As is so often the case with these very large and very thin LED panels, the sound doesn't quite measure up to the scale of the picture. LG called in the talents of hi-fi expert Mark Levinson to help tune previous flatpanel TVs and it's produced a fairly clear and melodious tone at very low listening levels. It's when you turn it up that the bass appears to vanish. Clearly a soundbar or some kind of accompanying home cinema system is in order here.
    LG has always priced aggressively, but the new Infinia range carries a premium Price tag. Given the local dimming capability of the panel and the wealth of features on offer though, this is still a fair price.
    But, a TV with a screen this large is going to sink or swim on its picture performance and we think it's a strong swimmer. The Infinia design really shines with this high performance full LED panel behind it

  • Reviewed by : Stephen Withers Jun 20. 2010
    "The LG 47LE8900 is an attractive and well designed display that not only has one of the best out of the box performances I have ever measured but is also capable of a reference quality image after calibration." - 47LE8900 Does LG's new Infinia LCD TV live up to its THX certification and high-end status?

    "The LG 47LE8900 is an attractive and well designed display that not only has one of the best out of the box performances I have ever measured but is also capable of a reference quality image after calibration."

  • Reviewed by : Jun 17. 2010
    The Infinia sub-brand is used to describe the upper-end TVs across LG's LCD, LED and plasma technologies and they're all linked by the seamless screen design. - 47LE8900

  • Reviewed by : What Hi-Fi Sound and Vision Jun 02. 2010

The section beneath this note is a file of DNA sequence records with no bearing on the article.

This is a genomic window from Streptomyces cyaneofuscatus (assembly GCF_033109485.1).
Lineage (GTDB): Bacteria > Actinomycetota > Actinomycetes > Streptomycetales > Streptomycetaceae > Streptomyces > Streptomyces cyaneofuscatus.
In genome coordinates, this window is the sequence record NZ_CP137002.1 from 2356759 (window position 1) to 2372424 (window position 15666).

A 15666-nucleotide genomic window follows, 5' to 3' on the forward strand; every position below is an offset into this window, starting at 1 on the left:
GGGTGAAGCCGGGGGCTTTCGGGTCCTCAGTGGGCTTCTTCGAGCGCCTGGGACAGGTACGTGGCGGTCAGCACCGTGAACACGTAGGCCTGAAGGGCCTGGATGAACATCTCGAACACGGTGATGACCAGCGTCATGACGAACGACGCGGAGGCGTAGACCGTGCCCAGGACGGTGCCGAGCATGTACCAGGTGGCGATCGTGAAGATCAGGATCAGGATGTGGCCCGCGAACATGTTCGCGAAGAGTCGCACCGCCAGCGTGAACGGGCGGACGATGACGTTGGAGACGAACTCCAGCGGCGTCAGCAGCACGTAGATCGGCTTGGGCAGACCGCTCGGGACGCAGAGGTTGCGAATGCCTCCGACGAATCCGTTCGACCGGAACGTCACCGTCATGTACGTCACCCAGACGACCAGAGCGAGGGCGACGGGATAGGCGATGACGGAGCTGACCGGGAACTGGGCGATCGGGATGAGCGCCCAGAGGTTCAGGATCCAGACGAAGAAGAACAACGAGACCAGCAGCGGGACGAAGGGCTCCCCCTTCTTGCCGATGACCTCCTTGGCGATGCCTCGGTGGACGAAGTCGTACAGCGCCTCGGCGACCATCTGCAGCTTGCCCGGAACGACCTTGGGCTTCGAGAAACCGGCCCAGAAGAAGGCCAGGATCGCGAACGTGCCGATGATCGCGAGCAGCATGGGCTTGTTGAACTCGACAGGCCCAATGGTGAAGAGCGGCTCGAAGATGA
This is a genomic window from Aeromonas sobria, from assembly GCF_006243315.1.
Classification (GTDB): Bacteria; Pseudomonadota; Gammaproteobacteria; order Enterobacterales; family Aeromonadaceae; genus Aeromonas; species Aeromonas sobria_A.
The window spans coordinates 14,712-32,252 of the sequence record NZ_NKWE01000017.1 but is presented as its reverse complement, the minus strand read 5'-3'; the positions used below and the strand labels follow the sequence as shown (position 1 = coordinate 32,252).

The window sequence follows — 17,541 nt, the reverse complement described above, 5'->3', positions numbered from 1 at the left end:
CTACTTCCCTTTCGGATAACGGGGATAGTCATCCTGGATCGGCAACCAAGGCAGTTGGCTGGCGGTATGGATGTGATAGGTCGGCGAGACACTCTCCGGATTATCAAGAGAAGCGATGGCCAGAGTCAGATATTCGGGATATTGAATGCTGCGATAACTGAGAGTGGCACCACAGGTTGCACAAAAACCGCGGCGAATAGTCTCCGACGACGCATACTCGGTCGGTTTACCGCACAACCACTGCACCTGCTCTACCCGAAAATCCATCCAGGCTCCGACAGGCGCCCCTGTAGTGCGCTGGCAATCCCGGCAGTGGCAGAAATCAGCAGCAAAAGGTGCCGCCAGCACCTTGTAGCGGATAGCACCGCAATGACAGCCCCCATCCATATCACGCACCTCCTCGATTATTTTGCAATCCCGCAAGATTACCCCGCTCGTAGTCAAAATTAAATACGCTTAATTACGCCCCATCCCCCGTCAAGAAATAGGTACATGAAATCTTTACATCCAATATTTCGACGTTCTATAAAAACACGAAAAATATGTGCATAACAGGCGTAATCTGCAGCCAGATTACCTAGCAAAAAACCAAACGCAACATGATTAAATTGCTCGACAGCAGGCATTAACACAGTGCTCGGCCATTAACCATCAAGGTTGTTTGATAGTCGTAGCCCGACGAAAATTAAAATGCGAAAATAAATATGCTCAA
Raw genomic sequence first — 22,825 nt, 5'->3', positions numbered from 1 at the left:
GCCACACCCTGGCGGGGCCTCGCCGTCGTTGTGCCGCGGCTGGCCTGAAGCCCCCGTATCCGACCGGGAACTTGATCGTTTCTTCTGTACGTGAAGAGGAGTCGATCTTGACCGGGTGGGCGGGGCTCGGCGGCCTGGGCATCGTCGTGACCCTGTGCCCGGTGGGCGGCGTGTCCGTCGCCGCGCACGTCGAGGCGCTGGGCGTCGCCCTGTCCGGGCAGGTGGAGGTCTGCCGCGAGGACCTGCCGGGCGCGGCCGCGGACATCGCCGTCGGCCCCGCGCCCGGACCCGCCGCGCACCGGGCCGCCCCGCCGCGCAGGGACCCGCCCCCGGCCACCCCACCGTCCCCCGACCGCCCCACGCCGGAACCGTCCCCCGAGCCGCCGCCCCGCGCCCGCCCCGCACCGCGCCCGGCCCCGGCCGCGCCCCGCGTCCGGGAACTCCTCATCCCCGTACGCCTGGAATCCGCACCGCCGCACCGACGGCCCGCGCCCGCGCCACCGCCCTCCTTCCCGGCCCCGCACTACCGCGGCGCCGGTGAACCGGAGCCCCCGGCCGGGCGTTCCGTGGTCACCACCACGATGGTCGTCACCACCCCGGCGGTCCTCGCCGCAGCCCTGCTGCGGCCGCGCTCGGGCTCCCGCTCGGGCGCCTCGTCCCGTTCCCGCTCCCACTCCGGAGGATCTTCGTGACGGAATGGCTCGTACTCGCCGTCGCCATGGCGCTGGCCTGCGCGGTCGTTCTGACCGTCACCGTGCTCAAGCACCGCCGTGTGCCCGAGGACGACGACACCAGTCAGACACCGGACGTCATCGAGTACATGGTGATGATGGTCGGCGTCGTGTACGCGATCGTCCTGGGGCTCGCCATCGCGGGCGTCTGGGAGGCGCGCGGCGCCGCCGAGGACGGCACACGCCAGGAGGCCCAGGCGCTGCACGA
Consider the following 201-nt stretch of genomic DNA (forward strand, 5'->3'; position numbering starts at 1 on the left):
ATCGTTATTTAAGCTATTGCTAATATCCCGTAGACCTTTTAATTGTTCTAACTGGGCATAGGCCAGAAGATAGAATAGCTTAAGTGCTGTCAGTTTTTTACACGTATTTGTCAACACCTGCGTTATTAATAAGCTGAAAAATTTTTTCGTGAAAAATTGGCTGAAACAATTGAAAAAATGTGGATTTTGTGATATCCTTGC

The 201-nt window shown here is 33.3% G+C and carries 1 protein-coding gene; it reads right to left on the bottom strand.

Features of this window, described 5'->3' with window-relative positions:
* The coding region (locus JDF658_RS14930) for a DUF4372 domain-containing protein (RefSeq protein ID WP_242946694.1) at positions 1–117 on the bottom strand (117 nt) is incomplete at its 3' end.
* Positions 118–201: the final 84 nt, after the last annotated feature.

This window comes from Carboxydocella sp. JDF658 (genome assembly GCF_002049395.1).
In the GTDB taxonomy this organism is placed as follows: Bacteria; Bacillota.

Smart looks and performance

    It's a nice-looking screen, with its seamless frame and touch-sensitive Buttons that light sequentially when you press the on button .Throw in menus with big, colourful icons and you've got a unit that's nice to look at whatever you're doing. Looking at menus, though, will only distract you for a while- if at all. You'll soon be sending the ' 8900a Blu-ray picture .And this is where it starts to impress .Pop in Inglourious Basterds and the LED backlighting quickly proves its value by showing the opening titles with bright white text and an inky black background. And it soon becomes clear this LG offers one of the most neutral and consistent colour palettes around- the mountains are vibrant and organic, while skin tones have vitality without ever being ruddy. Close-up shots prove the LG is also right at the top of the pile for overall

    " This LG offers one of the most neutral, consistent colour palettes around"

    definition. It revels in retrieving the finest details and imperfections, and, while the TruMotion 2ooHz processing isn't quite as impressive as that of the Sony, It’s only a smidge behind. Switch to Precious on DVD and the LG continues to impress, offering up one of the sharpest and most detailed up scaled pictures of the test. It looks a little richer in its colour balance here compared to its Blu-ray performance. However, although this means it’s not quite neutral, it does stop short of looking over blown, so proves to be a very minor niggle. And if you want to watch actual TV, the' 8900 demonstrates impressive stability and detail, even with poor quality broadcasts, while BBC HD looks absolutely stunning. (We'd turn the motion processor off for Freeview.) The only fly in the ointment is the sound- which is light weight and indirect ,even by flat screen standards. For those who use separate speakers, though, the LG is a superb choice.